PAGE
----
string_token &chars_, const bool icase_,
       const std::locale &locale_)
{
    CharT prev_ = 0;

    ++curr_;

    if (curr_ >= end_)
    {
        // Pointless returning index if at end of string
        throw runtime_error("Unexpected end of wildcard "
            "following '['.");
    }

    chars_._negated = *curr_ == '^';

    if (chars_._negated)
    {
        ++curr_;

        if (curr_ >= end_)
        {
            // Pointless returning index if at end of string
            throw runtime_error("Unexpected end of wildcard "
                "following '^'.");
        }
    }

    while (*curr_ != ']')
    {
        prev_ = *curr_;
        ++curr_;

        if (curr_ >= end_)
        {
            // Pointless returning index if at end of string
            throw runtime_error("Unexpected end of wildcard "
                "(missing ']').");
        }

        if (*curr_ == '-')
        {
            charset_range(prev_, curr_, end_, chars_, icase_, locale_);
        }
        else
        {
            if (icase_ && (std::isupper(prev_, locale_) ||
                std::islower(prev_, locale_)))
            {
                const CharT upper_ = std::toupper(prev_, locale_);
                const CharT lower_ = std::tolower(prev_, locale_);

                chars_._charset += upper_;
                chars_._charset += lower_;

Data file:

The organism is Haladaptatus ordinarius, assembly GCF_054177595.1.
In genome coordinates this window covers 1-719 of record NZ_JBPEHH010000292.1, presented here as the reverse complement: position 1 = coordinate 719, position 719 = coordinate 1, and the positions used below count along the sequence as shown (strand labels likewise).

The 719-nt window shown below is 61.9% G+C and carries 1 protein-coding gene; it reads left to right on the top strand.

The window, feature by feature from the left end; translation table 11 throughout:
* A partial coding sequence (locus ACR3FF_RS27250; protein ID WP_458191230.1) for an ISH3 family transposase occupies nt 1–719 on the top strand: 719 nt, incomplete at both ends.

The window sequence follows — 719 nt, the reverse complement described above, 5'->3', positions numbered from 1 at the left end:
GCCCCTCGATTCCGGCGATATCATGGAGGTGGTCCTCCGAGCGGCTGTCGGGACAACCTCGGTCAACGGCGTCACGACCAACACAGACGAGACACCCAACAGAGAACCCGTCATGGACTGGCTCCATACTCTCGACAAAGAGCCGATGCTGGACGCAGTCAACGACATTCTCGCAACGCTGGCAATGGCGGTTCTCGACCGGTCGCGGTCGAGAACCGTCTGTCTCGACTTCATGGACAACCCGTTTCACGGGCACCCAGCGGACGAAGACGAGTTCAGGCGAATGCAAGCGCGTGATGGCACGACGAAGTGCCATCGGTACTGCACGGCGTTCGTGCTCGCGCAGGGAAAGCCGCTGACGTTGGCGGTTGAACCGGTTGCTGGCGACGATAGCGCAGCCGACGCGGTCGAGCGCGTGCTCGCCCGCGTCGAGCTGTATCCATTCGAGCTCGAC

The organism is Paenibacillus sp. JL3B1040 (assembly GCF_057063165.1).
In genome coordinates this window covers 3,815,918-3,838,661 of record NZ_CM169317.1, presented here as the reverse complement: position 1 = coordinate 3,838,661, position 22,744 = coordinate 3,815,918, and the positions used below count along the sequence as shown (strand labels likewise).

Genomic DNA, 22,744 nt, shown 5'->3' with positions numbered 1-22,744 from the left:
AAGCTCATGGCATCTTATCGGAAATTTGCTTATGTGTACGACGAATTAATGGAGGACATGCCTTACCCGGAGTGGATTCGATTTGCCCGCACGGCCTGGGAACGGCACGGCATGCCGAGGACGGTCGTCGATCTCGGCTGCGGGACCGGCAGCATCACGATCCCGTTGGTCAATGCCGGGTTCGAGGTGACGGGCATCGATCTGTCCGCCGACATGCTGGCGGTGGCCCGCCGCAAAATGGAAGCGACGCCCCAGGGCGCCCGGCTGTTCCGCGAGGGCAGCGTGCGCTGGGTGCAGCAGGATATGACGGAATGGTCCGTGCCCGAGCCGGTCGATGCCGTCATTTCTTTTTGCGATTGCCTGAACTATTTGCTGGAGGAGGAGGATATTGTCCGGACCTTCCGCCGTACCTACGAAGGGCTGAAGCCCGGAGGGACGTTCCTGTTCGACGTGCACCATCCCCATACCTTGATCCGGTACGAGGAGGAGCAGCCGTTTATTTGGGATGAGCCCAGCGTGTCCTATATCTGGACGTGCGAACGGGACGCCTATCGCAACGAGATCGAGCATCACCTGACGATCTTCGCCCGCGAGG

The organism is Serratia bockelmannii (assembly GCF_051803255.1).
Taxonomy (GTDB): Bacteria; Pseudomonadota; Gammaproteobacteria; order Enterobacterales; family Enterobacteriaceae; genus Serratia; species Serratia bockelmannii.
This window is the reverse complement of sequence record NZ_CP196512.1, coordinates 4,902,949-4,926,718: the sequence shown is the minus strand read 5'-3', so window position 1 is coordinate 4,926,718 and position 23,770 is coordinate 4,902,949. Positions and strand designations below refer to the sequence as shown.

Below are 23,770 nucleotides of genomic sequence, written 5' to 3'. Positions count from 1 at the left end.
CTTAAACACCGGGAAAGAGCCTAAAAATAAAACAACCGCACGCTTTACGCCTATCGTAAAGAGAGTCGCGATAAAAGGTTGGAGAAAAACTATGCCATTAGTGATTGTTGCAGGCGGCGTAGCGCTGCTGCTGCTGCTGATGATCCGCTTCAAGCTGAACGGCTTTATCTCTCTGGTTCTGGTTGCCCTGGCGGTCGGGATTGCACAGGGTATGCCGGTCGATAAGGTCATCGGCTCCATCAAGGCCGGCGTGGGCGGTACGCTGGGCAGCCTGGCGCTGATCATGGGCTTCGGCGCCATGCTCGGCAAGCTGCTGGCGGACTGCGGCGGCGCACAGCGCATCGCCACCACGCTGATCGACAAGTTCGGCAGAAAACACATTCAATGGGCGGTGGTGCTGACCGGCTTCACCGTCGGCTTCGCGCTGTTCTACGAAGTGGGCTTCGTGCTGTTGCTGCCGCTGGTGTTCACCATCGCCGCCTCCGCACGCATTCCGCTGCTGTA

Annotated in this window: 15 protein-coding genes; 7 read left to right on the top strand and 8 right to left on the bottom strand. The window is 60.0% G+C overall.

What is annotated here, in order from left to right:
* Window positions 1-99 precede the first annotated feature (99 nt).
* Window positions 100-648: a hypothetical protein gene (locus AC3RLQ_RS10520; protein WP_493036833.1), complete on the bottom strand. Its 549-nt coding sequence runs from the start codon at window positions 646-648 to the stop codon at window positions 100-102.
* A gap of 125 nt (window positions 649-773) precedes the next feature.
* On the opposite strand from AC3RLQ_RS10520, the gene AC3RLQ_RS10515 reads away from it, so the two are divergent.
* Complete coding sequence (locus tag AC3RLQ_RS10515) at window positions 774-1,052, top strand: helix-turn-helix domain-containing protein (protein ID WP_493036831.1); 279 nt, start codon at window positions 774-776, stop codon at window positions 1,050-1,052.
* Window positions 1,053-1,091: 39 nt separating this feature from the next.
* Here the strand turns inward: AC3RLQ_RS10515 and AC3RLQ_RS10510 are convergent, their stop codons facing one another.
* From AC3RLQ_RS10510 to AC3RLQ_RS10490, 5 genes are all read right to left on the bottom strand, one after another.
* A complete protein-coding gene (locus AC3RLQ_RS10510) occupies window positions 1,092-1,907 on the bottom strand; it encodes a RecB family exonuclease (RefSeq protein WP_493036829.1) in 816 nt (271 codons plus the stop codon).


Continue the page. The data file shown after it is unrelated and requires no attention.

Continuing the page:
}
            else
            {
                chars_._charset += prev_;
            }
        }
    }

    if (!chars_._negated && chars_._charset.empty())
    {
        throw runtime_error("Empty charsets not allowed.");
    }
}

static void charset_range(const CharT prev_, const CharT * &curr_,
    const CharT *end_, string_token &chars_, const bool icase_,
    const std::locale &locale_)
{
    ++curr_;

    if (curr_ >= end_)
    {
        // Pointless returning index if at end of string
        throw runtime_error("Unexpected end of wildcard "
            "following '-'.");
    }

    std::size_t range_end_ = 
      static_cast<typename Traits::index_type>(*curr_);

    ++curr_;

    if (curr_ >= end_)
    {
        // Pointless returning index if at end of string
        throw runtime_error("Unexpected end of wildcard "
            "(missing ']').");
    }

    std::size_t range_start_ = 
      static_cast<typename Traits::index_type>(prev_);

    // Semanic check
    if (range_end_ < range_start_)
    {
        throw runtime_error("Invalid range in charset.");
    }

    chars_._charset.reserve(chars_._charset.size() +
        (range_end_ + 1 - range_start_));

    for (; range_start_ <= range_end_; ++range_start_)
    {
        const CharT ch_ = static_cast<CharT>(range_start_);

        if (icase_ && (std::isupper(ch_, locale_) ||
            std::islower(ch_, locale_)))
        {
            const CharT upper_ = std::toupper(ch_, locale_);
            const CharT lower_ = std::tolower(ch_, locale_);

            chars_._charset += upper_;
            chars_._charset += lower_;
        }
        else
        {
            chars_._charset += ch_;